In 2011 we improved further, finishing Brands with a lap of 58.61, just outside the lap record and a finish in 14th, follwed by 10th in the heat at Cadwell but then being involved in a large first corner pile up with about 9 cars in the final – our first DNF.

Snetterton in May 2011 saw us enter the Allcomers series as a means to ensure the car was running right following the accident at Cadwell where we had to replace a front wishbone and upper ball joint.  We completed both Allcomers races finishing 4th in both in the handicap – so close to a trophy!

Then we were off to Donington, a new circuit for us.  The highlight of our weekend was a 5th in the 2nd heat and fastest lap as well.  We completed both heats and races, finishing 16th and 11th – not bad for a circuit i was still learning.


As the race season came to a grand finale with the 2011 Birkett 6 hour Handicap, it was also a fitting end to my time with car #74.  Collected from Silverstone by its new owner, Bill Forbes, it is going to a new home where hopefully it will contiune to prove to be an excellent car for someone starting out in motor racing.

Goodbye number 74 – we will miss you!

Welcome, new double championship winning Locost!

This car was purchased from Locost Champion Scott Mittell at the end of the 2011 season and work was quickly underway to transform its look to something I could call my own.

2012 saw a full season get underway in the new car and after a slow start with engine issues at Silverstone, Procomp Motorsport worked their magic to bring the race engine up to power and the reward was a 3rd place at Brands Hatch in the wet.

The rest of the 2012 season saw consistent results with the new Procomp LA Locost proving both fast and reliable.  A new engine mid season meant we could push harder knowing we had a spare should the inevitable happen.

Donington saw the new engine run for the first time along with some changes to the ignition and the last round at Snetterton saw another great result with a 3rd place finish and another trophy.

2013 saw the second SEWC car on the grid after driver and builder Ryan Munt completed his home built car over the winter season.  A quick trackday at Castle Combe in March saw the teething problems overcome and the car, #21, and Ryan made their first appearance on the grid at Snetterton.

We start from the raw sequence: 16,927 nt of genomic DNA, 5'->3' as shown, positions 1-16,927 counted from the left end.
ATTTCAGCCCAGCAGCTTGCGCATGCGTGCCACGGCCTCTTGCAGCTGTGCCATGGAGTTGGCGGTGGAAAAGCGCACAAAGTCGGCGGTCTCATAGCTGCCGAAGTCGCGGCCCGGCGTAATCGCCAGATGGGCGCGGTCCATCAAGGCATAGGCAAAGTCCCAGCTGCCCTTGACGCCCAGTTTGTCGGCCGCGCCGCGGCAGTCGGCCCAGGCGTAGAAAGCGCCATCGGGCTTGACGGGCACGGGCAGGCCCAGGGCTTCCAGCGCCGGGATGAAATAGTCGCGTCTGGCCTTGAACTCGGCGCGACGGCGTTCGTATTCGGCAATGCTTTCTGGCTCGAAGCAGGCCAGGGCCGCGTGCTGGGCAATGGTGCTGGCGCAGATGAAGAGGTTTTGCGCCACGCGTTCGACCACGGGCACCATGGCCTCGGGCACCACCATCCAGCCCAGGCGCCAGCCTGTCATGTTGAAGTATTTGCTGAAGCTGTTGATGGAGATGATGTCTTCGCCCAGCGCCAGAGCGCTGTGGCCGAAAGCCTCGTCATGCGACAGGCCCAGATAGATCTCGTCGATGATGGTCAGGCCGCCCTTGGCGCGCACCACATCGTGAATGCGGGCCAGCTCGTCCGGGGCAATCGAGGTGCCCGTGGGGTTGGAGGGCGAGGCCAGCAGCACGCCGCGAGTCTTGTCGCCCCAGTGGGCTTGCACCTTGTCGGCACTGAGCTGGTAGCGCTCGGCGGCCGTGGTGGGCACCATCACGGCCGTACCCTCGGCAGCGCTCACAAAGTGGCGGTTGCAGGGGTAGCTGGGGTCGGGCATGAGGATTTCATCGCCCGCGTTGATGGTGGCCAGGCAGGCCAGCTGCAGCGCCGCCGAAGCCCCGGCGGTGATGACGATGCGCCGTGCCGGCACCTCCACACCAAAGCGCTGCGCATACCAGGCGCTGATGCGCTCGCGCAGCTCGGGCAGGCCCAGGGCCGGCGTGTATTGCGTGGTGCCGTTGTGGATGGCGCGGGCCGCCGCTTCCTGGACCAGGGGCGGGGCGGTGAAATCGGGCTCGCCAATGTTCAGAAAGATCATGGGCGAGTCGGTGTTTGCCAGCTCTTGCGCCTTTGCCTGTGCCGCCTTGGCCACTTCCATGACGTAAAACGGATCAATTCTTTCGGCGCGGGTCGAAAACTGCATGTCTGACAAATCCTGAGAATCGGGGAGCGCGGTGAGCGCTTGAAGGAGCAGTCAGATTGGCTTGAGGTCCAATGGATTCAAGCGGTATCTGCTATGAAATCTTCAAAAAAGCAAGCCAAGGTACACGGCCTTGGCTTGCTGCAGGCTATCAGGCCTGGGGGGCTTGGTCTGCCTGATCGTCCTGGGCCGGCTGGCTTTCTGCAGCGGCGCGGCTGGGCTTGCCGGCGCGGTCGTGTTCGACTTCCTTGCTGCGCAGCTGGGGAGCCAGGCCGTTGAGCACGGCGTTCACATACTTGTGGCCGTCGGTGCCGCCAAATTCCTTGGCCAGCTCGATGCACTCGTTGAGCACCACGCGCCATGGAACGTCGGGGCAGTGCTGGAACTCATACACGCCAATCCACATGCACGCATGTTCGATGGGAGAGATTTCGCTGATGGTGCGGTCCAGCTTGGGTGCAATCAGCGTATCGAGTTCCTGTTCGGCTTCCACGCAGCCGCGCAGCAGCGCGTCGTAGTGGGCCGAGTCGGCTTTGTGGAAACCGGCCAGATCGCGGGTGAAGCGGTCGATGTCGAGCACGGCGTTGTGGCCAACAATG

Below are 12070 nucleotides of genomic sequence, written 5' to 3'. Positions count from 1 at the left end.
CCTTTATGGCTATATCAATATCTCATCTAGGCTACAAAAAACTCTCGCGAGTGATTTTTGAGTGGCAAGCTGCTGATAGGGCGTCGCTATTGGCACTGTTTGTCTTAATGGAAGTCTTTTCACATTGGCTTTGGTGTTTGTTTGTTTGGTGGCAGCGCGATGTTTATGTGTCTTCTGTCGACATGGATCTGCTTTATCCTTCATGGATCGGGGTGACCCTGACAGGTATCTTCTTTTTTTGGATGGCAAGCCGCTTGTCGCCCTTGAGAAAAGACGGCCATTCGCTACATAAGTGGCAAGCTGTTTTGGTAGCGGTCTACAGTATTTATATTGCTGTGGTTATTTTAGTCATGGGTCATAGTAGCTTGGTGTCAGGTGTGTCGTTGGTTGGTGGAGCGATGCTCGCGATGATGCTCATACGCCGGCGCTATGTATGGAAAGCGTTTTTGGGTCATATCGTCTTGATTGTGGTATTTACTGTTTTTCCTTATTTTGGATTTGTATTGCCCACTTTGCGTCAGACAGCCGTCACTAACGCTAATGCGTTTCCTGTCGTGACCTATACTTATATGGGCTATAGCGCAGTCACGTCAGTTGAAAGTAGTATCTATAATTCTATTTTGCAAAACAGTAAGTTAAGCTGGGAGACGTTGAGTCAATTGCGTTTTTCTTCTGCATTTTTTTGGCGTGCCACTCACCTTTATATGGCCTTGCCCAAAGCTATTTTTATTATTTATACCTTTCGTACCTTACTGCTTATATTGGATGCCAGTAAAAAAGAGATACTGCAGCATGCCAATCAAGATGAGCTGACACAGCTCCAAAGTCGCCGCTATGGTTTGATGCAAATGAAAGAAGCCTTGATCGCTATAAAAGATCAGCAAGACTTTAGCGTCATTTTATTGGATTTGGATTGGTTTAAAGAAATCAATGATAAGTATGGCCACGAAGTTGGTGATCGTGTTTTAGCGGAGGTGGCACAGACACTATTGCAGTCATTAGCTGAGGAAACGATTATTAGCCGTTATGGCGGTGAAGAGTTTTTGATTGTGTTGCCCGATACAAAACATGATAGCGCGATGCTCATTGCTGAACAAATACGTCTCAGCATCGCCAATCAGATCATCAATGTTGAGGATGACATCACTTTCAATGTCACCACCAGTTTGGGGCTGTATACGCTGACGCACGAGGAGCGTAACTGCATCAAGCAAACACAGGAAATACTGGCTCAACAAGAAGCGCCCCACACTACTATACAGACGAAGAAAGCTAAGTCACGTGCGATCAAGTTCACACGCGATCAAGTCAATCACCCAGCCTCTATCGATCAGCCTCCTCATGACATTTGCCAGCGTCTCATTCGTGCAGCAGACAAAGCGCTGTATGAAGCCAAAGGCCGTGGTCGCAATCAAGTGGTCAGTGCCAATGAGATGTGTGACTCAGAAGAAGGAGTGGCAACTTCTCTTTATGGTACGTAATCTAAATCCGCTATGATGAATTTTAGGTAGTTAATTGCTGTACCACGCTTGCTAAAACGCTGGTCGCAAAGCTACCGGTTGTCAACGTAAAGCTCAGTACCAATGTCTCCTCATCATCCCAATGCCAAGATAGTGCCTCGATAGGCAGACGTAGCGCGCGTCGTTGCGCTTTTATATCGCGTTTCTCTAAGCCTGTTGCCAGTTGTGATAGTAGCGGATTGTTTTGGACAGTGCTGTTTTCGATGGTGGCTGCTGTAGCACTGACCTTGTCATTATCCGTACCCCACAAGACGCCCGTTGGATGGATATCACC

Since 2013 there have been quite a few changes at SEWC.  Firstly, the ex Scott Mittell locost as campaigned by Steve was sold to Peter and Jack Coveney.  A sabbatical then followed whilst decisions were made about where to head with our motorsport journey.

2017 saw the purchase of a full Procomp LA Locost which had been in storage for around 5 years.  This car was the sister car to Ali Garrett’s and had been developed since the first locost championship before being relegated to a life in a dusty garage.  Brought out of storage, work commenced to completely strip down and rebuild with new parts and a more modern engine.  Finally finished for the middle of the 2018 race season, this 2 litre Ford Zetec retained the live axle and with its twin 45 carbs created around 175bhp.  Thruxton was the inaugural race where unfortunately after a great qualifying the car would retire with head gasket issues.

All problems resolved, the Zetec Locost hit the track for the 2018 race season and was very successful racing in the Sports Specials Championship with 750  Motor Club in Class A, as well as competing in sprints and hill climbs.


At the end of 2018, the opportunity arose to purchase another chassis.  This one was a one-off designed specifically for circuit work and was fitted with a stage 6 Dunnel Race Engine Zetec producing in excess of 200bhp.  Onkly problem was, it had been crashed and needed a new front end as well as a cage that was legal for circuit racing.  No doubt the SEWC team set about the task and the SEWC SubZero was born.

Its a bit of a lardy car weighing in at 645kg without the driver, but the handling from the independent rear suspension more than makes up for this.  2019 would see the car run at 10 rounds of the 750MC Sports Specials Champonship in Class A with many top 10 finishes culminating in a 3rd and 4th at a wet Snetterton in October.

At the same time running parallel to the circuit racing, the SubZero was campaigned in the ACSMC Speed Championship and completed in 10 sprints and hillclimbs in the hotly contested Sports Libre Class.  10 Class wins would see the car finish runner up in the overall championship, missing out on championship status by just over 1 point.

The October race at Snetterton saw the car put on the rolling road and it dyno’d at 204.6bhp which relates to 276bhp/tonne with a 95kg driver.  Class limit is 340bhp/tonne so 3rd and 4th was quite a result!  It didn’t take much thinking to realise that to add a little ballast and run the car in Class B (270bhp/tonne) would be far more beneficial and that is the spec which the car will run in 2020.

SEWC Motorsport SubZero 2020 spec Zetec powered Procomp LA Locost as campaigned in 2018